The brainstem is comprised of the medulla, pons, and midbrain - in that order as you climb above the spinal cord and ascend into the brain. The cerebellum is connected to the back of the pons.
Which brainstem structure is directly on top of the spinal cord?
What brain area is just above the medulla?
What brain area lies just behind the pons?
Try to answer questions 1-3 without looking at a brain image. If you haven't done this yet refresh the page and answer them again.
If you think of the brainstem as the basement of the brain and the cerebral cortex as the penthouse (we'll get to the cortex), there are a number of important brain structures between the two. For now, we'll consider just five of the most important ones: the hypothalamus, thalamus, hippocampus, amygdala, and basal ganglia.
Now take a look in Google to find images that include these brain regions. It's possible that you'll have to look at multiple images, for some brain illustrations will only show a subset of them. The idea is not to become a neuroanatomist today -- but to get a feel for where they lie with respect to one another.
Because these five areas are below the cortex, they are called "subcortical areas". when we talk of subcortical areas, we don't usually include the brainstem, even thoughit is below the cortex. When you feel comfortable with the descriptions of these subcortical areas, try the questions below. They're straightforward.
Damage to this area can abolish the motivation to eat and drink.
As you recall what you ate for dinner last night, you are activating your _____.
This collection of brain structures is needed in order for actions that you repeat many times to become automatized habits.
the basal ganglia
The cerebral cortex is comprised of lobes that are critical for vision (occipital lobe), audition (temporal lobe), touch or 'somatosensation' (parietal lobe), actions (frontal lobe) and cognition (various lobes, but perhaps the frontal lobe especially). In this drawing,Cerebral Cortex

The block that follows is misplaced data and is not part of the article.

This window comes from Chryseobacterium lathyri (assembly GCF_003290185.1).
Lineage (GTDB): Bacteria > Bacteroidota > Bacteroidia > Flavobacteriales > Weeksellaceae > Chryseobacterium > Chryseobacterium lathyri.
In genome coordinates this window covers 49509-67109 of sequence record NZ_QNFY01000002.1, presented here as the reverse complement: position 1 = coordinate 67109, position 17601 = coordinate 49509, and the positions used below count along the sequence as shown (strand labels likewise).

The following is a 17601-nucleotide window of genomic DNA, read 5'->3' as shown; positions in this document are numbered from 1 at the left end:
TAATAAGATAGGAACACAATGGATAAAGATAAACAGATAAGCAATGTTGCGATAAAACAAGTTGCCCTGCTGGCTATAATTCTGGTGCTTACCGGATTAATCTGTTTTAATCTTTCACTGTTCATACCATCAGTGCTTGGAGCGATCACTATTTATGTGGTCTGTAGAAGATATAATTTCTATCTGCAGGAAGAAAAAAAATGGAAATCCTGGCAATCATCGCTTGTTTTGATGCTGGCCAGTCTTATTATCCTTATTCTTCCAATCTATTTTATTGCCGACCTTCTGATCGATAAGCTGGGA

you'll notice that in addition to the four lobes, there are pointers to grooves 1) between the left and right hemispheres of the brain (longitudinal fissure), 2) behind the frontal lobe (central sulcus), and 3) above the temporal lobe (lateral sulcus). As you might have guessed from the drawing, the word we use for a groove within the cortical surface is sulcus (sulci, pl.) or fissure. The terms sulcus and fissure are sometimes used interchangeably. For instance the lateral sulcus is sometimes called the Sylvian fissure.
I wouldn't worry about remembering the names of these sulci/fissures at this point. But you should remember that the term sulci (or fissure) refers to grooves in the cortex. You'll notice that the illustration shows many sulci in the cortical surface, with only a few labeled. Also, notice that between sulci, the cortex bulges outward. Each of the bulges between sulci is called a gyrus (gyri, pl.). Take a moment to Google some images for 'sulcus' and 'gyrus' and point to some of the sulci and gyri so you become accustomed to their appearance.
Finally, notice that a few paragraphs above, I said that the central sulcus is behind the frontal lobe. Neuroscientists rarely use the terms 'in front of' or 'behind', but instead say anterior (toward the nose) or posterior (toward the back of the head). So, as you can see in the Cortex illustration, the frontal lobe is anterior to the parietal lobe. The central sulcus and the parietal lobe are posterior to the frontal lobe. Sometimes, instead of anterior vs posterior, you'll see rostral vs caudal. Finally, instead of saying above vs below, we say dorsal vs ventral. So, if you look at the illustration of the cortex, you'll see that the lateral sulcus is dorsal to the temporal lobe, and the temporal lobe is ventral to the lateral sulcus